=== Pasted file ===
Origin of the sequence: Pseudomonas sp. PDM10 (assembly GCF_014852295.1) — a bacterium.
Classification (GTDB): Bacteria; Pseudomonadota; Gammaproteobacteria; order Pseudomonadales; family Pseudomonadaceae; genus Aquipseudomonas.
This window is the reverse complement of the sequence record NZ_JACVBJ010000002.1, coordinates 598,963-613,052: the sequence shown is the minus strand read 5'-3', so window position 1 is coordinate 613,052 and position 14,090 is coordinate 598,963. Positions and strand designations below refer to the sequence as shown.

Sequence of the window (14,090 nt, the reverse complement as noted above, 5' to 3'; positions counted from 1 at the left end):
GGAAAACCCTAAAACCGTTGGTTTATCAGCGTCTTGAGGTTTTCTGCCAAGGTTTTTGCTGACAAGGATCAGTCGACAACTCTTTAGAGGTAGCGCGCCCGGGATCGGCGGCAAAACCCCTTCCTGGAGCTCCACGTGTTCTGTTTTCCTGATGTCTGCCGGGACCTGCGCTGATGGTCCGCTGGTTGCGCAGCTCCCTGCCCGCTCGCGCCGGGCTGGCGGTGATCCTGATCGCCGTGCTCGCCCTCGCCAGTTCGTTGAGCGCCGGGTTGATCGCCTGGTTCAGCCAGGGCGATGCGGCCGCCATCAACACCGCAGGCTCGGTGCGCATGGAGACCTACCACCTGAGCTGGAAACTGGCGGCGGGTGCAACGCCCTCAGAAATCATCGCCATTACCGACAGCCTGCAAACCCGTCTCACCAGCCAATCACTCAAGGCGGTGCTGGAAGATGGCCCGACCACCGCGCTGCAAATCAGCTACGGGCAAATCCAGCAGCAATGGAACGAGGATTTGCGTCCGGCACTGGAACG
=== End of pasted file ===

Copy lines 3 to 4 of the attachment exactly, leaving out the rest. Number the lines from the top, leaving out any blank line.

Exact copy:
This window is the reverse complement of the sequence record NZ_JACVBJ010000002.1, coordinates 598,963-613,052: the sequence shown is the minus strand read 5'-3', so window position 1 is coordinate 613,052 and position 14,090 is coordinate 598,963. Positions and strand designations below refer to the sequence as shown.

Sequence of the window (14,090 nt, the reverse complement as noted above, 5' to 3'; positions counted from 1 at the left end):